The leaving . . . .

sea

Over the sea

We put the house with a Real Estate agent this time and on the 20th March 1980 we sold it again, but this time to another family.

The problem was that they would not sign the contract until they had sold their house – which was understandable when mortgage rates were at 15%.

We had six months left before we had to be in Australia, the pressure was mounting. 

Time passed quickly and the second buyer backed out. We had plenty of interested people, but no firm offers because of the interest rate.

Finally, a couple who were moving from London signed on the 22nd July 1980 to buy the house.
The husband was moving from London at his company’s expense, so he was in a better position than all of the others.

In early August I booked our flights to Australia – our flight was Manchester/ London/ Bahrain/Singapore/ Sydney/ Melbourne. 

Tatten Arms

12th August 1980, we attended our farewell ‘do’ at the Tatton Arms, and my friends at work presented us with some fine presents including a ship in a bottle and a cut-glass decanter. 

goodbye

After the night in the pub I was unemployed.

The following week we did the rounds on Merseyside of saying goodbye to our friends and relatives, which include my Mother and Maureen’s Mum & Dad. An emotional time for all.

The legal side of the sale of our house was dragging on and on, and in the end, I had to leave power of attorney with our solicitor because I could not change the flight details, or allow a delay because we had to be in Australia by the 20th September 1980.

British_Airways_Boeing_747-200_Silagi-1

As it happened, we arrived safely on the 4th September and our visa was validated so we were now permanent residents of Australia, but with limited cash because the legal process had still to take its course. We took a few days to get over the trip and to settle the children.

Now I had to find a job.

By the 17 September I had been offered three jobs – so much for being unemployable.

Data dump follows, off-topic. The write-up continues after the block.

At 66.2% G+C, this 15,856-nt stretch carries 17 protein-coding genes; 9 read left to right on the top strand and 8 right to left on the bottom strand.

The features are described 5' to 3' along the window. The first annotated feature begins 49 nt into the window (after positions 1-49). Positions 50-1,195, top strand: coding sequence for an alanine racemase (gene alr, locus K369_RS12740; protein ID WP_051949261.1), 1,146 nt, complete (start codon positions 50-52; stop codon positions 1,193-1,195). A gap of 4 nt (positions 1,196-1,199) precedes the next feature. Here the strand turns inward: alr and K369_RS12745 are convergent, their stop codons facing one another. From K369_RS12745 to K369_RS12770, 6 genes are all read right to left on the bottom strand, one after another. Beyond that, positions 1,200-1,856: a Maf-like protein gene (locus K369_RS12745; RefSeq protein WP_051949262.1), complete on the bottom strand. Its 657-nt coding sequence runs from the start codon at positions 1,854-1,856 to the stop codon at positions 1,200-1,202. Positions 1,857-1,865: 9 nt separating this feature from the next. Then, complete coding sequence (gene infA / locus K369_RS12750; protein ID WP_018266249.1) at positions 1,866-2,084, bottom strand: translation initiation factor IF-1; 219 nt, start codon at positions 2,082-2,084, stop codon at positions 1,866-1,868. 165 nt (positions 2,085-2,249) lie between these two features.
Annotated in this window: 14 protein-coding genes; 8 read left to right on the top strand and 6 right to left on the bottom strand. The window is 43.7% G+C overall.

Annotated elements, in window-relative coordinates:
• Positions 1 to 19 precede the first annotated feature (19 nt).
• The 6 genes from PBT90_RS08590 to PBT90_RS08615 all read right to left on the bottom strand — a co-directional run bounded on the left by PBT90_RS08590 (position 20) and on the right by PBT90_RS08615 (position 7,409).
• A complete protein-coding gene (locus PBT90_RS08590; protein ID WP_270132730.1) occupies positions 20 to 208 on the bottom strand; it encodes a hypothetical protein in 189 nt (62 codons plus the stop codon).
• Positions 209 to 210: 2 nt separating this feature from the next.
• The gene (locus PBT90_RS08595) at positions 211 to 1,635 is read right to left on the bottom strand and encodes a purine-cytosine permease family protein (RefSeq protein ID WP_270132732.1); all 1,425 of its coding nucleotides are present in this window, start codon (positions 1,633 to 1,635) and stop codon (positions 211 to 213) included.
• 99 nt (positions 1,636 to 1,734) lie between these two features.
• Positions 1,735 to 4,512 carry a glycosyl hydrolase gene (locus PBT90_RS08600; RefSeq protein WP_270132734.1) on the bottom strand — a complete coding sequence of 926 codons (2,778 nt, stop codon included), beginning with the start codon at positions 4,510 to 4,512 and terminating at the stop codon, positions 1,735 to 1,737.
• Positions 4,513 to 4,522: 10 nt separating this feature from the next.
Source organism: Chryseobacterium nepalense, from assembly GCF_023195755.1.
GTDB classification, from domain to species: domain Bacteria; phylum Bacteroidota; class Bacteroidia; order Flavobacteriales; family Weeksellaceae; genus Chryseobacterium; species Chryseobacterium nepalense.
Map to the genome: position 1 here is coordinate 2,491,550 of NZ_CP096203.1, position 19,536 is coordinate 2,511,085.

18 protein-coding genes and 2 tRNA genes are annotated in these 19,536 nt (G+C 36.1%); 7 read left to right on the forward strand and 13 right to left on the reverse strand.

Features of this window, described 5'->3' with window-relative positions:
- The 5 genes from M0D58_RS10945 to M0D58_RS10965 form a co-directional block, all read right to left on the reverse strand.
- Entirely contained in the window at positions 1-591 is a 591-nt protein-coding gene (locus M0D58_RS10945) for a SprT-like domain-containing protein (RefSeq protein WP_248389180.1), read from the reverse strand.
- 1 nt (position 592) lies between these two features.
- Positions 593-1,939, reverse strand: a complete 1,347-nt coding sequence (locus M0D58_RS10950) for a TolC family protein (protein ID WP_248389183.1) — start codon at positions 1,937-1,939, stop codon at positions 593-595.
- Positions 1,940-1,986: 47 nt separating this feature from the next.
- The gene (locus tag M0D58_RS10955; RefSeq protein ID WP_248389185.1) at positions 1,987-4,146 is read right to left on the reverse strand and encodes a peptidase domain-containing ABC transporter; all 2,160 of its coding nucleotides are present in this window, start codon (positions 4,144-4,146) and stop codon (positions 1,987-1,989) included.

Prior to flying out I had contacted the BOAC (now British Airways) cargo rep in Melbourne, and he was kind enough to check a few things for me, which helped me to gain interviews & a job offer from TAA (Trans-Australian Airlines) and Ansett Airlines, both in their cargo departments. 
I also spoke to the Manager of a company called Skypak International who were looking for an Operations Manager. 
I was invited for an interview at 88 Miller St. in West Melbourne, at 1145 am, a strange time I thought for an interview.
I duly arrived at the appointed time and the Manager and Administration Manager were waiting and asked if I had eaten lunch.

I said no, and they said come on then we will chat over lunch.

Lunch was a short drive from the office which was in a restaurant that was part of an old Australian pub.

The food was particularly good, as were the drinks.  . . . . .

It turned out that the manager was an ex Royal New Zealand navy officer, who on leaving the navy moved into car rental management and then to Skypak. The administration manager had been a bank manager for many years before running a newsagent and then becoming the Skypak’s administration manager for Victoria. 

The one thing that they had in common was a desire to expand the company, but they were unsure of the international process. They asked questions and I gave my answers, but I could tell that they were unsure of my answers because of their limited airline and transport background.

The lunch was great and when I arrived home Maureen asked how things had gone, and I said I was not at all that sure, but I did enjoy the interview, it was the best I’d ever had . . . fortunately I was not driving a car but had used the train. 

The next morning, which was a Thursday, I received a phone call from Skypak to offer me the job as their Operations Manager for Victoria, I accepted, because it sounded a lot more interesting than the other two jobs that I had been offered, and the salary was a lot better than my salary in the UK.

The land of opportunity had proved itself to me.

I asked when I should start, being a Thursday I expected them to say the following Monday, but they asked me to start the following day (Friday). I was very pleased to accept. 

To get to the office I went by train and then tram and arrived at 9.00 am to be shown into a small office where I met a supervisor reading a newspaper, and Helen, a Tongan lady, who was the office secretary.

The family and I felt at home very quickly, and soon became Australian.